Augustana Diversity Working Group celebrates Black History Month on campus

Throughout February, the Diversity Working Group hosted events from poetry slams to panels to celebrate Black History Month and encourage better support and representation of minority groups on campus.

Tia Lalani - 01 March 2019

At the February 21 Savage: Braid and Rap event, Augustana students took to the microphone while others braided hair in a celebration of black culture. Photo credit: Sydney Tancowny.

At the start of Black History Month, first-year student Philip Miheso said: "sometimes difficult truths must be spoken." What followed was an exploration of difficult truth and lived experience in a slam-poetry style format, presented by a handful of students who are also members of the Augustana Diversity Working Group-the impetus behind a number of other powerful Black History Month events.

"We wanted to plan events throughout the month to celebrate being black," said Omotayo Segun-Omosehin, a third-year biology major. Along with slam poetry and speeches, those events included panels and open discussions, a healing circle, film showings and a braid and rap, all paying tribute to black history and also tackling those difficult truths, including racism and discrimination. The Black History Month events concluded with a panel on Friday afternoon, followed by a cultural celebration that evening. All of the events approached the same underlying theme: facilitating conversation, education and understanding.

"It was really important to us to not only spread awareness but to create opportunities for discussion," said Rama Taha, a first-year environmental student. "It's all about gaining different perspectives."

Rama, along with Omotayo, Philip and two other students, each presented at the opening event, and are all a part of the Diversity Working Group. The group is not only concerned with events one month out of the year but looks at diversity and inclusion on campus as a whole.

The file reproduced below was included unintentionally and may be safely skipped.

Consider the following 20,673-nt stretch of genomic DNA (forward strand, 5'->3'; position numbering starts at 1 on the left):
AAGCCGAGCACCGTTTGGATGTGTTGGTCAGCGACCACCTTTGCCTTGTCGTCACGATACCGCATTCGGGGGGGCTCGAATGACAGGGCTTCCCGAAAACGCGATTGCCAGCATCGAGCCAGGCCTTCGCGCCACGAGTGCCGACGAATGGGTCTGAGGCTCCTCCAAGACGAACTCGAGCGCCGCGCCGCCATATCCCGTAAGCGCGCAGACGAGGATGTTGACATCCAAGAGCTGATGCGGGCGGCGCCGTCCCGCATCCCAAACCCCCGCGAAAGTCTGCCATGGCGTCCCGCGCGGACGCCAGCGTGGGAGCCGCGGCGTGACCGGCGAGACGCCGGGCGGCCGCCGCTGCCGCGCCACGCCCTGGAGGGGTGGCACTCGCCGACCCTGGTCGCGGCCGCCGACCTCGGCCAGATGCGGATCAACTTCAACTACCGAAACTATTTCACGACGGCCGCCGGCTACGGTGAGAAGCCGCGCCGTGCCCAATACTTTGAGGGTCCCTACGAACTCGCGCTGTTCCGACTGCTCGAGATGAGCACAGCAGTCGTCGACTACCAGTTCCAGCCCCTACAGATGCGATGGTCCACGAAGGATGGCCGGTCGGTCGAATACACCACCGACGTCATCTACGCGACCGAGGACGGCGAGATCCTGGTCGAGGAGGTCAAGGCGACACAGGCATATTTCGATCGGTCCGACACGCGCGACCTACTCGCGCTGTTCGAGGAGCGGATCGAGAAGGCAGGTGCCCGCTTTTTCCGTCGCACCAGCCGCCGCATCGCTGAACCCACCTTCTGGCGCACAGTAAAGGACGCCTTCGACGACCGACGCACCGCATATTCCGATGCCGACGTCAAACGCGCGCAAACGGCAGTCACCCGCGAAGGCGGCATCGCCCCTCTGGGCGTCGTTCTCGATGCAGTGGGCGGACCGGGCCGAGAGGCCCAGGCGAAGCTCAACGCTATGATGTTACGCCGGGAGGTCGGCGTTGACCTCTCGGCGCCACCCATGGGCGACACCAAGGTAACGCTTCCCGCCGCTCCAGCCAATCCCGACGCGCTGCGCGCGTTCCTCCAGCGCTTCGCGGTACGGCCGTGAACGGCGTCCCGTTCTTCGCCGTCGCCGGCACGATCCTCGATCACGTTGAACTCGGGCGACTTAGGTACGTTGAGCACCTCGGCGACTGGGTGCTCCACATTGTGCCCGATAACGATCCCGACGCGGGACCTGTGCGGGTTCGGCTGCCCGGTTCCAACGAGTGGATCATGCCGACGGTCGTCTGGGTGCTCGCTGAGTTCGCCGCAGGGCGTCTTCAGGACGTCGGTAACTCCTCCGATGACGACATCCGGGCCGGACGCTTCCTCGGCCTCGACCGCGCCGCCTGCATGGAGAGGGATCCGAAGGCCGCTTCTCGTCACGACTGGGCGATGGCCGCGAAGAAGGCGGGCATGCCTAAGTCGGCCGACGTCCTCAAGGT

However, the group has struggled with feeling adequately represented on campus, from gaining funding to getting others to come to their events, which they have continued to put on despite the difficulties that accompanied beginning the initiative in the first place.

"The nature of these events is difficult," Philip described, and not just in reference to the sensitive subject matter. "The people who are already engaged are the people who generally continue to come, but the ones who don't engage are the ones who often let racism become the order of the day, whether consciously or not."

Fellow student and diversity working group member, Nathalie Hewa Dewage, agreed. "There are a lot of ways to be racist, whether on purpose or accidental," she said. "Saying the n-word to a black person is racist, but coming up to [a person of colour], making an assumption and saying 'your English is really good' is also racist, just in a different way."

Members of the working group concede that these are difficult conversations to have, and they have taken it upon themselves to make space for these conversations to happen. Hannan Mohamud, a fourth-year student who spearheaded the Diversity Working Group, expressed frustration with the lack of space available. "There currently aren't any supports or resources specifically for dealing with racism," she said. Organizing Black History Month events was one way to create this space.

It was important to the group to discuss these issues, even if the responses to them were not all that positive. Anonymous feedback from fellow students expressed concern that the slam poetry opening, especially, "went off of the essence of black history month." The students who presented whole-heartedly disagreed.

"You can't only talk about the good, and leave out the bad," said Philip. Which is why talking, and open discussion, drove the events that followed.

Sessional instructor and the Diversity Working Group's faculty lead Feisal Kirumira, who also spoke at the opening event and was involved in those that followed, introduced the month's events as "borne out of many stories of difficulty and stories of delight. But these stories are not particular to Augustana nor are they particular to this time and the people here. Rather, these stories of difficulty and delight reverberate across time, space, and relations."

Although there is still much work to do concerning racism and discrimination, not just at Augustana but in society more generally, these students' passion and initiative have sparked a good start on campus.